And he gives us this other example where, you know, there's this man who's cutting a piece of timber. And the sole was blunt, and he's working really hard sweating and just working really hard trying to cut this bit of timber because the sole was blunt. And then someone comes up to him and says, why don't you stop for five minutes and sharpen the saw this, I haven't got time. I've just got so much work to do so stop and sharpen the soul, which is work on the business and make sure the ladder is leaning on the right wall because you could spend all your life working and then it's landing on the wrong wall, meaning that if you're working really hard and just doing all the P and L stuff, working in your business, then when you're 65, you're still working in the business, doing all the hard work because that ladder is leaning on the wrong wall. So make sure you look at the big picture and what's important. And what's important is to invest in your balance sheet.
it's no different from you telling your clients, that you've got to invest in property and shares because when you retire, you want your money to be working for you. And we don't do that ourselves. We were busy, in quite a, or in the first working really hard in their P and L. And we don't look at investing into our balance sheet, which is training our staff, putting in systems, you know, looking at the big picture and in investing in time in the balance sheet, not just working in the P and L.
Brenton Ward: Mike, you had another comment there that you want us to share.
Michael Ferris: Yeah. Just following on, from what it's saying in this day and age, we're very fortunate to have the technology that we have. The easiest way to sharpen the well is the most effective way to shop at the store. So are you shopping the store and be working in quad two is a record any pieces of training that you do, if you want somebody else to do something, show them once and record them, and you'll never have to show them again. So that's a huge advantage for us in this day and age. I'm sure Ed would have liked that a few decades ago. I won't say how many, when he was probably dictating steps to someone in admin, for example, to create a checklist.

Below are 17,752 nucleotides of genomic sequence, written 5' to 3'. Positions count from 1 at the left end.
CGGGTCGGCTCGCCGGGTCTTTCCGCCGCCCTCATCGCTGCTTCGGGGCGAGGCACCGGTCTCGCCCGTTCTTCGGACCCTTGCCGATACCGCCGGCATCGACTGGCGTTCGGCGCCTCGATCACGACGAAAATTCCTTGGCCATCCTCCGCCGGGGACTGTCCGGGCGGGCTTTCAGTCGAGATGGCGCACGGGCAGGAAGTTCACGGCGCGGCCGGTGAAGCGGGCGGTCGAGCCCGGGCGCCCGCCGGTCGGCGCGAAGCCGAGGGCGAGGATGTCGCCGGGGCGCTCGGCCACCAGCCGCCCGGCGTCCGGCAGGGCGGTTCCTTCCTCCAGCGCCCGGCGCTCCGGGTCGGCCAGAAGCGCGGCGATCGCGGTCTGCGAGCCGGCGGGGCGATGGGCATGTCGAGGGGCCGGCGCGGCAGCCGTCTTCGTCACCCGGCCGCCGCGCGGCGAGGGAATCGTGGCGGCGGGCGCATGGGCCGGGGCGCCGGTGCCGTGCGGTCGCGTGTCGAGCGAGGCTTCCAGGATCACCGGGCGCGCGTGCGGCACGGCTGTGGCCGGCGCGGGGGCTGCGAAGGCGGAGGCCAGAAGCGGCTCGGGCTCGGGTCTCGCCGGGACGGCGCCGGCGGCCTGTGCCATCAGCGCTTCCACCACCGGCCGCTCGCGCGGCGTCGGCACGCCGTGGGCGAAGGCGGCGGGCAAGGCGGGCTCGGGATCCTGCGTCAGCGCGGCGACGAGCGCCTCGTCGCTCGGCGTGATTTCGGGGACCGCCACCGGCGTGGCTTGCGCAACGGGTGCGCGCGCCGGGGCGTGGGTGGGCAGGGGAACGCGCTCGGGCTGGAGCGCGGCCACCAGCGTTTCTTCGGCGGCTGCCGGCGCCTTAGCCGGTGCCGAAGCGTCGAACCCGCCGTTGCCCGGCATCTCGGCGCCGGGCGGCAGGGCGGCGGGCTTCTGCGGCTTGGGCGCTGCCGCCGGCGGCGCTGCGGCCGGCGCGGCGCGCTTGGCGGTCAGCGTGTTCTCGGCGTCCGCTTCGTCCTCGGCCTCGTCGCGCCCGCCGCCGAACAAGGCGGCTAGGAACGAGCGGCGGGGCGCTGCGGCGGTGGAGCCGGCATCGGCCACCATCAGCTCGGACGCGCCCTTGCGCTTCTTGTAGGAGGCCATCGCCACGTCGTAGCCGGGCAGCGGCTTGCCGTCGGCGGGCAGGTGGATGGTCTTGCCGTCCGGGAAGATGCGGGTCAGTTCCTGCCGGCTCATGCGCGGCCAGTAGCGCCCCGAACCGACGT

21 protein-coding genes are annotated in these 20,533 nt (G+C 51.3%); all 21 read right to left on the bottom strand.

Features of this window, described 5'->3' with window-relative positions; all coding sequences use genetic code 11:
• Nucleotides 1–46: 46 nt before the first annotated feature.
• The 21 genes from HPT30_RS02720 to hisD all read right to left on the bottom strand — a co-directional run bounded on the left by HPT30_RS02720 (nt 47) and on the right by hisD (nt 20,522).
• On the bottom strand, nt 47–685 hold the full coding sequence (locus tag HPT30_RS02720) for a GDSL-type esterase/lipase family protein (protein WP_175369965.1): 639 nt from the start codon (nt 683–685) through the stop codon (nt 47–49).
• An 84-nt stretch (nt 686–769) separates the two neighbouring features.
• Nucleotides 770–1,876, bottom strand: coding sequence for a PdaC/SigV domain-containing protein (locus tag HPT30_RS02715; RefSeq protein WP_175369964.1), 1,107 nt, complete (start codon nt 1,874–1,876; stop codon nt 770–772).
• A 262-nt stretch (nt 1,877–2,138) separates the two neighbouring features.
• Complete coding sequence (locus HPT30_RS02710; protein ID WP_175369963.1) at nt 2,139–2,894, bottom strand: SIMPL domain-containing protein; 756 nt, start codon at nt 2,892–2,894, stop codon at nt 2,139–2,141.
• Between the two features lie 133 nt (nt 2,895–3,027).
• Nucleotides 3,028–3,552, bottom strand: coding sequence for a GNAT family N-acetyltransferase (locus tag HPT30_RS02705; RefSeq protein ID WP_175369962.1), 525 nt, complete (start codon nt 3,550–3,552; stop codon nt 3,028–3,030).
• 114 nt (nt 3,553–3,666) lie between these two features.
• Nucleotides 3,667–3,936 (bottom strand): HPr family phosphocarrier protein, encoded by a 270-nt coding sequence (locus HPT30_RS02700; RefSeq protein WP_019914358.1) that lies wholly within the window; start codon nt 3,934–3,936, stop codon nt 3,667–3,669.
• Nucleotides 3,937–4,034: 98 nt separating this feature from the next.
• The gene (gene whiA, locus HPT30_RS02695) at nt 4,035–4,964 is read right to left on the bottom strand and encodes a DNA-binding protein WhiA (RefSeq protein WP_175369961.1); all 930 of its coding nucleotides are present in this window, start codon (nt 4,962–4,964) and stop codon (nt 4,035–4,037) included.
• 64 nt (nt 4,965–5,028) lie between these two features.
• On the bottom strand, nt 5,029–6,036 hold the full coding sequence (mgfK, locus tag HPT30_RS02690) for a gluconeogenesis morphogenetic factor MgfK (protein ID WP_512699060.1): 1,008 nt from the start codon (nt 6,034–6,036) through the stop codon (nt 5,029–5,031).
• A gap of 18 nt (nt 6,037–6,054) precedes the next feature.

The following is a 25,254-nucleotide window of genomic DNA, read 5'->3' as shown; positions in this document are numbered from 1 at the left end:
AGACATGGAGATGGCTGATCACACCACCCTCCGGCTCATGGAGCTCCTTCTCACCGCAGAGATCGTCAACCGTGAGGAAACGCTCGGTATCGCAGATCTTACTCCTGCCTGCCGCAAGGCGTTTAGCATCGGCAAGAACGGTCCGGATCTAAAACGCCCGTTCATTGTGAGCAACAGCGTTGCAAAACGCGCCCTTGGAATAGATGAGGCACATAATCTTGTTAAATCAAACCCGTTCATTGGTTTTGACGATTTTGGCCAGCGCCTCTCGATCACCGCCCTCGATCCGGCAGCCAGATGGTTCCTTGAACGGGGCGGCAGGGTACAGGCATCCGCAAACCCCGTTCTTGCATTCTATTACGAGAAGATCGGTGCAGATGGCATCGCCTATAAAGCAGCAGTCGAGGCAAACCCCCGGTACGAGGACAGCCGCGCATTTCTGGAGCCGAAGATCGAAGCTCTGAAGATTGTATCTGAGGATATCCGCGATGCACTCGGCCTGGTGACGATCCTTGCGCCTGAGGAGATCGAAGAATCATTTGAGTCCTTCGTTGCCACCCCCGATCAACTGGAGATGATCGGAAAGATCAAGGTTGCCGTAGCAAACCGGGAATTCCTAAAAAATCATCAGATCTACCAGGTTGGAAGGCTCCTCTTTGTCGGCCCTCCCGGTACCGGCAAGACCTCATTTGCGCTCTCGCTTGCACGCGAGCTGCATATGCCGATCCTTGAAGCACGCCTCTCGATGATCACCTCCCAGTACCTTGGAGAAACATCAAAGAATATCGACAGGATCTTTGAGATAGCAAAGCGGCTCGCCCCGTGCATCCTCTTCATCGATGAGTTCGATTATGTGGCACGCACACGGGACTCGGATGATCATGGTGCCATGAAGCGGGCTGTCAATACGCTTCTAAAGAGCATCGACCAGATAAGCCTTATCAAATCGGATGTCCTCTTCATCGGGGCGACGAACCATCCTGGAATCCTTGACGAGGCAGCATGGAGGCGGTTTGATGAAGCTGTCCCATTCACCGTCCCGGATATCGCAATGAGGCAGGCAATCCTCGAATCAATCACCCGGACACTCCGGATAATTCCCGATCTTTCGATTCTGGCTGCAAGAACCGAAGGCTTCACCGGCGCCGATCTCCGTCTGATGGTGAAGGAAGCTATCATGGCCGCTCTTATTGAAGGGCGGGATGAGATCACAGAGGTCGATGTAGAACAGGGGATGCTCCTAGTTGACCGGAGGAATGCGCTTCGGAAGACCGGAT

Ed Chan: Yes. The internet wasn't around before the second world war 2.
Ed Chan: It must've been my logic cam. It makes me look younger.
Brenton Ward: I agree with you that might as well. And one of the challenges or the objections we get there is not so much an option. Sorry. It's another mindset shift is the success of perfection with, with stuff like that. We tend to get into this mentality of, ‘Oh, well, we'll do, we'll do training videos when we've got time to do them nicely. We can produce them nice.’ And they'll all be perfect, but that never gets done then. And then, as you say, they make its process paralysis by analysis. Whereas if we're with training on the gum, we're quoting that training and we're getting it into a centralized internet system of some form. Then it's there. It's done. It's already there. So, looking at it from that angle, as opposed to wanting everything to be perfect is a good way to look at what.
Ed Chan: I guess depending on where you are in the business cycle, if you're very small and you're starting out, you're obviously gonna have different challenges too if you're a larger firm moving forward, but the principles are the same. So if you're a smaller firm, you'll have a foot in each of those boxes divided from one to seven, you might hold all seven divisions, but the principle is the same as you're moving forward is to replace yourself as your business is growing.
So you need to do it slowly, in conjunction with the cash flow that's coming through. So you can't just go cold Turkey and hire five people. So you need to withdraw slowly. So if you're in production, you still have to do production until you've got someone to do production, and then you step away from it. You manage your withdrawal journey together with your cash flow. So it's important that you do both at the same time because if you don't, you're gonna end up, you know, in trouble from a cash flow point of view, but it's really, I find that that's not the issue. The biggest issue is the change in mindset for most firms is changing from, I need to work. I need to build a business that prepares the tax returns, not go in there and prepare the tax myself. That's the biggest issue where people will move from the left quadrant to the right quadrant, moving from working for their money, to getting their money to work for them is a mindset shift. If you can get that mindset shift, then everything falls into place. If you don't have that mindset shift, then it's a big struggle because you're going to where you end up in life. It's as a consequence of thousands of millions of decisions you make every day that accumulate in and in your end up where you end up in life by those decisions you make and the decisions you make depend, it comes from the way you think.
And I always say that the only difference between successful people and unsuccessful people is just simply the way they think. And that might sound very simplistic, but it's not how you think determines the decisions you make, the decisions you might be termed, the actions you take, any actions you take determine the outcomes and the outcomes determine where you end up in life. So start thinking the right way. Start listening to the videos and start reshaping the way you're thinking and thinking the way Wize teaches us. And then that will take you down the correct path